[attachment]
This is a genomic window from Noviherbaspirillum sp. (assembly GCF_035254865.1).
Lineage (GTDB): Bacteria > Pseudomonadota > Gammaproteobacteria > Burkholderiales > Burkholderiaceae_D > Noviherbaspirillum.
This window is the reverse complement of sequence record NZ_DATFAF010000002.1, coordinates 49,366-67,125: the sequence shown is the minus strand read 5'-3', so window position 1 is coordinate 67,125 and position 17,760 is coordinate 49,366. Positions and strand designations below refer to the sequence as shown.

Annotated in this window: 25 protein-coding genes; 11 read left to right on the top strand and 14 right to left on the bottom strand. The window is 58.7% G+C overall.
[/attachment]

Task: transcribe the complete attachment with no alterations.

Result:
This is a genomic window from Noviherbaspirillum sp. (assembly GCF_035254865.1).
Lineage (GTDB): Bacteria > Pseudomonadota > Gammaproteobacteria > Burkholderiales > Burkholderiaceae_D > Noviherbaspirillum.
This window is the reverse complement of sequence record NZ_DATFAF010000002.1, coordinates 49,366-67,125: the sequence shown is the minus strand read 5'-3', so window position 1 is coordinate 67,125 and position 17,760 is coordinate 49,366. Positions and strand designations below refer to the sequence as shown.

Annotated in this window: 25 protein-coding genes; 11 read left to right on the top strand and 14 right to left on the bottom strand. The window is 58.7% G+C overall.